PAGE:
Unlike the other two Aussie Christmas films, HOUNDS OF LOVE and RED CHRISTMAS, which had plots that take place in Australia, BETTER WATCH OUT’s story is set entirely in U.S.A. Plus, it was also written/directed/co-produced by Americans, unlike HOUNDS OF LOVE and RED CHRISTMAS, were made top-to-bottom by Aussie filmmakers. However, BETTER WATCH OUT does indeed have a lot of qualities that very much classify it as an Australian film. Even though it’s set in a house in a upper class American suburban neighbourhood, almost the entirely of BETTER WATCH OUT was shot on sound stages at Fox Studios in Sydney (the exception being the opening scene, which was the only section of the film to be shot in the U.S.). Also, other than both Virginia Madsen and Patrick Warburton, the cast comprises of Australians actors and many of the behind-the-scenes crew that worked on it (the cinematographer, editor, music composer, some of the producers etc.) were Aussies, as well. Sadly, despite having a very successful and critically acclaimed film festival run, BETTER WATCH OUT didn’t do that well box office-wise due its limited theatrical release back in 2017 (even though it had major commercial appeal, the film ended up only playing in a handful of cinemas here in Australia). With the help of DVD, BluRay and streaming services, BETTER WATCH OUT has found an audience and is slowly becoming a new modern Christmas horror classic as the years have gone by.
Like many horror fans, I first became aware of BETTER WATCH OUT when it made its world premiere at Fantastic Fest back in 2016. Based on the acclaim it had received from both critics and audiences after its first screening, I knew I had to check out this film. However, there were a couple of factors about the film that made me even more intrigued in it. The first one being that I didn’t realise that it was in fact an Australian co-production, which I found to be rather unexpected. The second one being that based on what I read from those who had seen it, BETTER WATCH OUT is one of those films which works even better if you go into it as blind as possible. After hearing that, I intentionally decided to do that myself in prep for watching it for the first time. I didn’t watch an trailers or read anything more about it. You know what? I’m glad I did. Even though BETTER WATCH OUT is just a few years old and there is probably quite a number of you out there who still haven’t seen it yet, I’m going to try to be as vague as possible in regards to spoilers from it. What I can say though, is that I really do love this film. BETTER WATCH OUT is a completely awesome little gem of a horror/comedy from start to finish. It pretty much delivered on everything that I really enjoy from a Christmas-themed horror films. It’s hugely entertaining, dark, funny, clever, subversive and aesthetically embraces everything that makes Christmas such a great holiday to set a horror film. I’ve seen the film quite a number of times over the pass few years, and it still holds up just as well on repeat viewings. This is one film that you can tell was a labour of love for everyone involved, both behind and in-front of the camera, as you are watching it.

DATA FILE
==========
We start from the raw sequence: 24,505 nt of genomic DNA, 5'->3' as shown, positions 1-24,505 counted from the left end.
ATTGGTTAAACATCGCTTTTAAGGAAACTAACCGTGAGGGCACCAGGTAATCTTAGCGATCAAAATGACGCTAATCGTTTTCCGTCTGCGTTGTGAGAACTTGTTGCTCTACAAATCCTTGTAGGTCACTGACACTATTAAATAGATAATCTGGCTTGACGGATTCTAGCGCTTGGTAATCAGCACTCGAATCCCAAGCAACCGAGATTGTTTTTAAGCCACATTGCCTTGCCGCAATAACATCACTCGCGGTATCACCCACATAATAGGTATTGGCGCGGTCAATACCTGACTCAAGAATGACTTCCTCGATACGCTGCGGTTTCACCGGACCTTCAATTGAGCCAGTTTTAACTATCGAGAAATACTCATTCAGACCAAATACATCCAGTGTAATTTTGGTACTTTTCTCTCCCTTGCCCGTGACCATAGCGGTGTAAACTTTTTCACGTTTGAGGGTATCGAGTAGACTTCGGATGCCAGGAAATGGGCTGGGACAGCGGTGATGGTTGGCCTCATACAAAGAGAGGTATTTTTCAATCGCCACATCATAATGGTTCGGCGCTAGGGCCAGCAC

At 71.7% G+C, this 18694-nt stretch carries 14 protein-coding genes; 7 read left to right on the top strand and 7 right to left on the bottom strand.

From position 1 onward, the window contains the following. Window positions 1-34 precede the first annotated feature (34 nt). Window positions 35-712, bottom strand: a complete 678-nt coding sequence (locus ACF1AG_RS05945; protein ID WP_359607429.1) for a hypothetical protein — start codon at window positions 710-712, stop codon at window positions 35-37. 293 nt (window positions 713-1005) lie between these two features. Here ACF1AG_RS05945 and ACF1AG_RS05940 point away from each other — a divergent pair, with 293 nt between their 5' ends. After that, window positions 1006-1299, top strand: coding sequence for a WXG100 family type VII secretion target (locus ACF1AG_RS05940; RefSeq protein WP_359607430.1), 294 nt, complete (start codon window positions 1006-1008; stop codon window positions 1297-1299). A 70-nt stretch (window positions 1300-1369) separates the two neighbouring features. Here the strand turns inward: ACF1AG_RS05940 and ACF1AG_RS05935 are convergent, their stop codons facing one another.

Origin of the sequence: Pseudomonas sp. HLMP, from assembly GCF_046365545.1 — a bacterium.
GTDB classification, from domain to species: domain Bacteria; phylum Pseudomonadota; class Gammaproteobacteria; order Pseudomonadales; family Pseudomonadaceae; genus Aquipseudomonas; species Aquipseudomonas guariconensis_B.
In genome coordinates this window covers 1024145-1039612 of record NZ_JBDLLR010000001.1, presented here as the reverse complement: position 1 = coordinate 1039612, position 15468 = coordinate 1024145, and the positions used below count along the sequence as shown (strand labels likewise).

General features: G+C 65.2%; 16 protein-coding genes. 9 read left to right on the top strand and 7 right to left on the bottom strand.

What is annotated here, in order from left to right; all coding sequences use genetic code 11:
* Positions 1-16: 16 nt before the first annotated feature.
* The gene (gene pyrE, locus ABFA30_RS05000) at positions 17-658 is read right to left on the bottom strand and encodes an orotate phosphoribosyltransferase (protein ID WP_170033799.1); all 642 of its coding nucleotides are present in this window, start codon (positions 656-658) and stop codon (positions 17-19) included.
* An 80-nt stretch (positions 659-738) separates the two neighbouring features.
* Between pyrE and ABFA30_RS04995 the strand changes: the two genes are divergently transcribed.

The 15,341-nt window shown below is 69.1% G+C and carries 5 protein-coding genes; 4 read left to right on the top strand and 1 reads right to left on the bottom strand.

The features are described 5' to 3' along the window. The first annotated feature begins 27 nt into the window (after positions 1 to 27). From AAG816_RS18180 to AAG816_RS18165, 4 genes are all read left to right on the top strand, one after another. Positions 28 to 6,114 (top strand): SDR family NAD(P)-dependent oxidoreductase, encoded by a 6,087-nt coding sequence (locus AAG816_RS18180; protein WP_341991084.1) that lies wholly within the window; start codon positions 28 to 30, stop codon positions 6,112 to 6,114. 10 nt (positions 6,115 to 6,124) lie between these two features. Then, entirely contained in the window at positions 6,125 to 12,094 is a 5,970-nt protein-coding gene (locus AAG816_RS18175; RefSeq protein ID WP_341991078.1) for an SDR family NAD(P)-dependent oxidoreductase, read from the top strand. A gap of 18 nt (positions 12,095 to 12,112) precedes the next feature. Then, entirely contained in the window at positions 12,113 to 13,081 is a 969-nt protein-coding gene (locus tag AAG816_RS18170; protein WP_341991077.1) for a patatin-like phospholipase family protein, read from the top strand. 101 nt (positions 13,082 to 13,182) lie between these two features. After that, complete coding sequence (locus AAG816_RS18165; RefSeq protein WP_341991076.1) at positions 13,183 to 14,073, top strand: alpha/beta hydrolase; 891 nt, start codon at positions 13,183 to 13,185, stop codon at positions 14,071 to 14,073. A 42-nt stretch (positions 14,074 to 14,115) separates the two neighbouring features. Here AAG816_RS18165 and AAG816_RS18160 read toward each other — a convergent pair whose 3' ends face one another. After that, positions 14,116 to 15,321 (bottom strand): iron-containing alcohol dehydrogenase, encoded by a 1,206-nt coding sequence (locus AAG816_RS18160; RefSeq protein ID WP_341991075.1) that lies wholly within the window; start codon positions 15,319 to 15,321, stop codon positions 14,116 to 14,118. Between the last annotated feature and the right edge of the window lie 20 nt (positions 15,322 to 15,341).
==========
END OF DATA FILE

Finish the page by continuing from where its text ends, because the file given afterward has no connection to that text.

I definitely have to give a lot of credit to co-writer/director Chris Peckover (who made this follow-up to his 2010 debut the little seen, but underrated found-footage horror film UNDOCUMENTED), who is without a doubt one of the main reasons why I believe BETTER WATCH OUT turned out as well as it did. An earlier version of the screenplay by co-writer Zack Kahn was originally going to be a torture porn style Christmas horror/comedy but once Peckover signed on to the film, he reworked the script with Kahn to tone down the torture porn aspect and take a meta approach to the material so that it felt more like a cross between SCREAM and HOME ALONE. Having those two mixed together seems like a weird pairing but when you watch the film, you can definitely see those influences sprinkled throughout it. Especially with HOME ALONE in which not only does it get referenced during this film, a certain key aspect from that film plays an important part for ghoulish effect in BETTER WATCH OUT’s story. The script overall is extremely well written in how it handles its humour, tone, horror, plot turns and characters. Peckover & Kahn wanted this to be more interesting than your standard entry home invasion sub-genre, which I really did appreciate overall. Plus, they even explore some fascinating themes that help make the film feel relevant to what is happening in society in recent years (I want to say what they are, but that’ll go into spoiler territory). When it comes to his direction, Peckover did a great job with how he crafted BETTER WATCH OUT. Everything from a filmmaking standpoint is top notch from top to bottom. Horror comedies can be very tricky to pull off, but in his hands, Peckover knows how to make the film’s mixture of hilarity, intensity and topical themes work tonally consistent with each other. On the technical side of things, the cinematography by Carl Robertson was lush and colourful, the production design was truly superb and Brian Cachia’s score captures the essence of Christmas perfectly.